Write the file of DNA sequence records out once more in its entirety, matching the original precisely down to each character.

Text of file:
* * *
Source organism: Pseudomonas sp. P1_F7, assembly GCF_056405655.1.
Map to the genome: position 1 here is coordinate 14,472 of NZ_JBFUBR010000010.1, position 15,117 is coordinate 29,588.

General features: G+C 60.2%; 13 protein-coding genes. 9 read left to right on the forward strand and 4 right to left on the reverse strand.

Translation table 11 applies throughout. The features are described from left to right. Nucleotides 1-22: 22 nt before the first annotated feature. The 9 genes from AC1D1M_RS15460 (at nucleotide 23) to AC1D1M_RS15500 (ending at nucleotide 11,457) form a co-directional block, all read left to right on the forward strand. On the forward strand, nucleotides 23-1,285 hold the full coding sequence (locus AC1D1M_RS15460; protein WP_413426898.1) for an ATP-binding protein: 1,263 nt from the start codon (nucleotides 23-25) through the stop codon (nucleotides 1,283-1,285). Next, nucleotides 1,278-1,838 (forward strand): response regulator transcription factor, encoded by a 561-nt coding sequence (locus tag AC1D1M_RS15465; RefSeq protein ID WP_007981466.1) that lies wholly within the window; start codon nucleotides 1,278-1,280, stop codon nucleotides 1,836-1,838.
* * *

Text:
Source organism: Pseudomonas sp. P1_F7, assembly GCF_056405655.1.
Map to the genome: position 1 here is coordinate 14,472 of NZ_JBFUBR010000010.1, position 15,117 is coordinate 29,588.

General features: G+C 60.2%; 13 protein-coding genes. 9 read left to right on the forward strand and 4 right to left on the reverse strand.

Translation table 11 applies throughout. The features are described from left to right. Nucleotides 1-22: 22 nt before the first annotated feature. The 9 genes from AC1D1M_RS15460 (at nucleotide 23) to AC1D1M_RS15500 (ending at nucleotide 11,457) form a co-directional block, all read left to right on the forward strand. On the forward strand, nucleotides 23-1,285 hold the full coding sequence (locus AC1D1M_RS15460; protein WP_413426898.1) for an ATP-binding protein: 1,263 nt from the start codon (nucleotides 23-25) through the stop codon (nucleotides 1,283-1,285). Next, nucleotides 1,278-1,838 (forward strand): response regulator transcription factor, encoded by a 561-nt coding sequence (locus tag AC1D1M_RS15465; RefSeq protein ID WP_007981466.1) that lies wholly within the window; start codon nucleotides 1,278-1,280, stop codon nucleotides 1,836-1,838.